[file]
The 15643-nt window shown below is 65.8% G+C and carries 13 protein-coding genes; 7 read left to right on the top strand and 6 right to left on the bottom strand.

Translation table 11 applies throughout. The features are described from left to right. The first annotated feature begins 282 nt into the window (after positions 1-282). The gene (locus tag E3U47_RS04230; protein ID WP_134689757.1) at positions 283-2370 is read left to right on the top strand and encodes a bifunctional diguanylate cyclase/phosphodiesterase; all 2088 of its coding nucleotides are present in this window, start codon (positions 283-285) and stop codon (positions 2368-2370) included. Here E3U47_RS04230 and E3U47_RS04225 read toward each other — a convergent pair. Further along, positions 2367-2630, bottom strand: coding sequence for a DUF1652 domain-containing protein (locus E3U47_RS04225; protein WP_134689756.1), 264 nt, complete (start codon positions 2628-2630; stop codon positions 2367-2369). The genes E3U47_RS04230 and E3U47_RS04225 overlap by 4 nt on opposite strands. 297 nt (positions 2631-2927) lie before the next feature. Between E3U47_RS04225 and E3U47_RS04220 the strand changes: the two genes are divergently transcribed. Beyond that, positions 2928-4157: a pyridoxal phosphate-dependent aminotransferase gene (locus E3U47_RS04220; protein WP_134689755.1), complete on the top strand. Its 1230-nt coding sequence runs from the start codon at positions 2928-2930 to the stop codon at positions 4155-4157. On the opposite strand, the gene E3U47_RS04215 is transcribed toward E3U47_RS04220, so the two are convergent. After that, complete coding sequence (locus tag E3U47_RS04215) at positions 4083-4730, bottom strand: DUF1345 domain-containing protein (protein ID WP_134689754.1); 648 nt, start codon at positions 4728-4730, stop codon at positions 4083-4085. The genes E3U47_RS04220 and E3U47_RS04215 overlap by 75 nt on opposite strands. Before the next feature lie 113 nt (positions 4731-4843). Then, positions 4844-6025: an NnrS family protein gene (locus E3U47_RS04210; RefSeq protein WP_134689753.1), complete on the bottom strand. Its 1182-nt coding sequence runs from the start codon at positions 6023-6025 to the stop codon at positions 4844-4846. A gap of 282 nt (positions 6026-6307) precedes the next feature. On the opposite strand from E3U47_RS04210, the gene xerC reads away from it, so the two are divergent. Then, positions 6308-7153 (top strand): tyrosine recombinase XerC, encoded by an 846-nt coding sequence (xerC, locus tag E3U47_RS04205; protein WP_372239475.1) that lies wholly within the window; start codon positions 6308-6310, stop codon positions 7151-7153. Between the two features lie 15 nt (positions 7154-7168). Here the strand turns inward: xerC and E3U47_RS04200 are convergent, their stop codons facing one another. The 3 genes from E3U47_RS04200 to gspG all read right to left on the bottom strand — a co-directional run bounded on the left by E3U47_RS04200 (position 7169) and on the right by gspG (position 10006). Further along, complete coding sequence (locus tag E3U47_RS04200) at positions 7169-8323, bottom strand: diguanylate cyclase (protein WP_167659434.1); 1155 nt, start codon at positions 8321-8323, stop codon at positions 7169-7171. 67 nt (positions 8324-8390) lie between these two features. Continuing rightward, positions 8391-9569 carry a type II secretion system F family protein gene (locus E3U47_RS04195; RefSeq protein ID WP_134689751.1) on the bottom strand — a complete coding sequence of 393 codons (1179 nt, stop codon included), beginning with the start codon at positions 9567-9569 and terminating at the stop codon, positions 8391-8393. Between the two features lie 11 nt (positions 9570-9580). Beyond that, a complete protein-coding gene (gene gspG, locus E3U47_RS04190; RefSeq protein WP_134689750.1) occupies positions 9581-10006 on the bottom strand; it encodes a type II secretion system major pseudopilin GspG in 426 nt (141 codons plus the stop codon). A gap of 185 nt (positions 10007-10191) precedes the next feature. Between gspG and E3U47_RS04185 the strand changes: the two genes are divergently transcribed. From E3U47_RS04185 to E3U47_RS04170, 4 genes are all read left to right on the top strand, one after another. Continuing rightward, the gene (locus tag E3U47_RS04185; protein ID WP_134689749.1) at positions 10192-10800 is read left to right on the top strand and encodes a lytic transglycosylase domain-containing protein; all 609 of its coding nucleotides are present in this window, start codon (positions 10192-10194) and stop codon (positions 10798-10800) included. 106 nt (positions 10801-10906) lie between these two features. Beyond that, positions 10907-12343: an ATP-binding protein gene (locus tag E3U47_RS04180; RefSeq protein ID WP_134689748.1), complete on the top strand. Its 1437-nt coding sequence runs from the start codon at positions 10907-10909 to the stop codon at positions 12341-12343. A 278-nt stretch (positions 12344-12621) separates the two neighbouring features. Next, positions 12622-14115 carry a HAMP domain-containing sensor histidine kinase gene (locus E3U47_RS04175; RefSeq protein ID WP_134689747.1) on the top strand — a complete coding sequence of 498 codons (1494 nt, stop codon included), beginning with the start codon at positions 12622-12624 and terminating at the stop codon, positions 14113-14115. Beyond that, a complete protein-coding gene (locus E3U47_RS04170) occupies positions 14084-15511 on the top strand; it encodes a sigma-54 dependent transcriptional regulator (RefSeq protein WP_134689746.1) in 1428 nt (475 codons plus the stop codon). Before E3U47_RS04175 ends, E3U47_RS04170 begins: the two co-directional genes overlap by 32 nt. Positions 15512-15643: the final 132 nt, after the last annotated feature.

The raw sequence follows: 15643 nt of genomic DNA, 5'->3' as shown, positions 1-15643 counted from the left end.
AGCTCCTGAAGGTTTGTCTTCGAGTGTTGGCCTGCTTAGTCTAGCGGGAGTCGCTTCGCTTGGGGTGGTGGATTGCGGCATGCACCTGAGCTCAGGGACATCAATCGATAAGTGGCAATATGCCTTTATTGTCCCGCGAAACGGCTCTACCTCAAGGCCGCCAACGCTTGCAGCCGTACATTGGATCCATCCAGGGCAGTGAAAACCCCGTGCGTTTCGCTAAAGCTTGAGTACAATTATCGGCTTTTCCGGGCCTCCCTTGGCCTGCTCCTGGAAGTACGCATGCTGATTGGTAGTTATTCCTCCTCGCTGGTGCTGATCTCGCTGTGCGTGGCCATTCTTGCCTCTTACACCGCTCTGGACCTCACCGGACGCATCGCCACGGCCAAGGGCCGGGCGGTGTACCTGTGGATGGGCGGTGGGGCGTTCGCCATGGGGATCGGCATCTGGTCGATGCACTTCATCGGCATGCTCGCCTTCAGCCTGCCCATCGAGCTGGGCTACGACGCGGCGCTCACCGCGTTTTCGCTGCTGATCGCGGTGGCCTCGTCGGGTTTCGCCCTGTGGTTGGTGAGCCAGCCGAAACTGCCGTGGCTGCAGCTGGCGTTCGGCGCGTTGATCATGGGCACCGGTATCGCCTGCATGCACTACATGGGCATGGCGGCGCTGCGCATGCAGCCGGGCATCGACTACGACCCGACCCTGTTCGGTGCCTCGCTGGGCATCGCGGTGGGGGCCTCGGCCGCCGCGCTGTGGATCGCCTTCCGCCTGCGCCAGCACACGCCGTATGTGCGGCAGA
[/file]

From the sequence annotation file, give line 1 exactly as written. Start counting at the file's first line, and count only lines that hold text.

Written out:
The 15643-nt window shown below is 65.8% G+C and carries 13 protein-coding genes; 7 read left to right on the top strand and 6 right to left on the bottom strand.